ATLANTA, Aug. 24 (UPI) -- That whiff of strong chemical smell from a pool is not chlorine, it's the result of chlorine mixing with urine and sweat from swimmers, U.S. officials say.
Officials at the Centers for Disease Control and Prevention in Atlanta said when chlorine combines with the urine and sweat off swimmers' bodies it creates di‐ and tri‐chloramines, which irritate the eyes and respiratory tract and can even aggravate asthma. Chloramines also give pools a strong chemical smell.
"Recently, popular Olympic swimmers publicly admitted to peeing in the pool. They laughed about it, and comedians joked about it. But, really, where else is it acceptable to publicly urinate? Mixing chlorine and urine not only creates di‐ and tri‐chloramines -- it also uses up the chlorine in the pool, which would otherwise kill germs," the CDC says in a statement.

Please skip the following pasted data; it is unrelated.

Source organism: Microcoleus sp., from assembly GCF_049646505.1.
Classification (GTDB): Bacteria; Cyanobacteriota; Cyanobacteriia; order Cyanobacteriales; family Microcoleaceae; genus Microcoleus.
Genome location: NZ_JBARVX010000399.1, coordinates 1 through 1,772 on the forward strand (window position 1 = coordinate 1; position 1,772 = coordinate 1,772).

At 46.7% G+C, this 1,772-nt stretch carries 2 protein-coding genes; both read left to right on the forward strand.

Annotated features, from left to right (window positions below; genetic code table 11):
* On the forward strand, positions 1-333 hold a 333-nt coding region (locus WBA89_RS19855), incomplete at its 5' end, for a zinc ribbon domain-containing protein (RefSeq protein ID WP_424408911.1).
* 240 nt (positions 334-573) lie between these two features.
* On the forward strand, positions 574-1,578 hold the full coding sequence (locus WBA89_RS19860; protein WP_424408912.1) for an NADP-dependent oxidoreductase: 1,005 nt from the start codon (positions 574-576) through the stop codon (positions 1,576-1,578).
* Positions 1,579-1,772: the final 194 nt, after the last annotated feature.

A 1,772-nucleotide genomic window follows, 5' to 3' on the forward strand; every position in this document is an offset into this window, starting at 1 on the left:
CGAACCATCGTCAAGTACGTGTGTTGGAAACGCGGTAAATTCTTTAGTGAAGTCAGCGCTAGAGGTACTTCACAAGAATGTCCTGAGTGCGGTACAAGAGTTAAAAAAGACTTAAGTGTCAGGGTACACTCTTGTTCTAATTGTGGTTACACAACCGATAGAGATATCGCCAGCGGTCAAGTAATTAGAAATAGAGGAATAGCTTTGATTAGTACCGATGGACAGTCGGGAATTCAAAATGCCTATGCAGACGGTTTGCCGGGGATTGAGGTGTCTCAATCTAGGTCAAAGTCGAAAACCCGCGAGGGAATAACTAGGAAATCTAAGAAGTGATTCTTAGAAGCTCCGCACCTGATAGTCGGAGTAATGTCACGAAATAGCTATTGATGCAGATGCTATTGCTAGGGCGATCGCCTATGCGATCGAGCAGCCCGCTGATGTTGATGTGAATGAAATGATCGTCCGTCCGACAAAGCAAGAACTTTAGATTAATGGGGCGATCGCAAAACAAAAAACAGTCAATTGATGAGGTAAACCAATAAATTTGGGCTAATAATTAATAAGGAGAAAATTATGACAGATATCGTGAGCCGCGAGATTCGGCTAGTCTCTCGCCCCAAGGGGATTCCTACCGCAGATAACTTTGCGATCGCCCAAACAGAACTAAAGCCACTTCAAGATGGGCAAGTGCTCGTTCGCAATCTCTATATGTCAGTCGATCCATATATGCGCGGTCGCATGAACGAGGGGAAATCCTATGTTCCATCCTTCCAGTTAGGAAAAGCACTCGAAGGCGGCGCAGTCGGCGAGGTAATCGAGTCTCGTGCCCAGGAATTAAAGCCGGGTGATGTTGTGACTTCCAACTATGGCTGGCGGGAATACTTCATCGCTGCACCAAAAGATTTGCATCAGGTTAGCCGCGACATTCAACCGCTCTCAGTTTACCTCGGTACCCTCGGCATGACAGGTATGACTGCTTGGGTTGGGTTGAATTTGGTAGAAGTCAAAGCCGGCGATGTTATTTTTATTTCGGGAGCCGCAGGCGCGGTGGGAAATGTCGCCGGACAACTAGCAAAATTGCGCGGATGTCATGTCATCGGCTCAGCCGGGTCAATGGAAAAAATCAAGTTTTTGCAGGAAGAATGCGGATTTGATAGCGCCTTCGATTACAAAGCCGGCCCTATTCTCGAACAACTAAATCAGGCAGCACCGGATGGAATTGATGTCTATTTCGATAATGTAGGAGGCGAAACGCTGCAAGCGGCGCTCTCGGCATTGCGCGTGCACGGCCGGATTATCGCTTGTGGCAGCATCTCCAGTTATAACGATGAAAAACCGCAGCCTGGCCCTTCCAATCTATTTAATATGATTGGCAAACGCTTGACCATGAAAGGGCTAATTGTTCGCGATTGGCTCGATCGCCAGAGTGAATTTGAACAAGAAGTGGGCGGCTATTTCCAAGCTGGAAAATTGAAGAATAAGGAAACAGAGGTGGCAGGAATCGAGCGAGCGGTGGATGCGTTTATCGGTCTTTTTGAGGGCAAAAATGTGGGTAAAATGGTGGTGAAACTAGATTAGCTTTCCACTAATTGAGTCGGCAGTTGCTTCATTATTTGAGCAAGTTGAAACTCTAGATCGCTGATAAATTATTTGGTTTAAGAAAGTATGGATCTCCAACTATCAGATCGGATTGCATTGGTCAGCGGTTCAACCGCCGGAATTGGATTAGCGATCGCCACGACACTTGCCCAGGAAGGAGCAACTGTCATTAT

"These germs get into the water when they wash off of swimmers' bodies or when infected swimmers have diarrheal incidents in the water. Just one diarrheal incident can release enough germs into the water that swallowing a mouthful can cause diarrhea lasting up to two to three weeks."
Even when the levels of chlorine and other pool water treatments are well maintained, they don't kill germs instantly. Cryptosporidium, or Crypto, the leading cause of disease outbreaks linked to pools, can
survive in a properly chlorinated pool for 10 days, the CDC says.
To keep the poop and pee out of the water, the CDC says:
-- Never swim with diarrhea.
-- Always shower with soap before using a pool.
-- Take a rinse shower before getting back into the water.
-- Take bathroom breaks every 60 minutes.
-- Wash hands after using the toilet or changing diapers.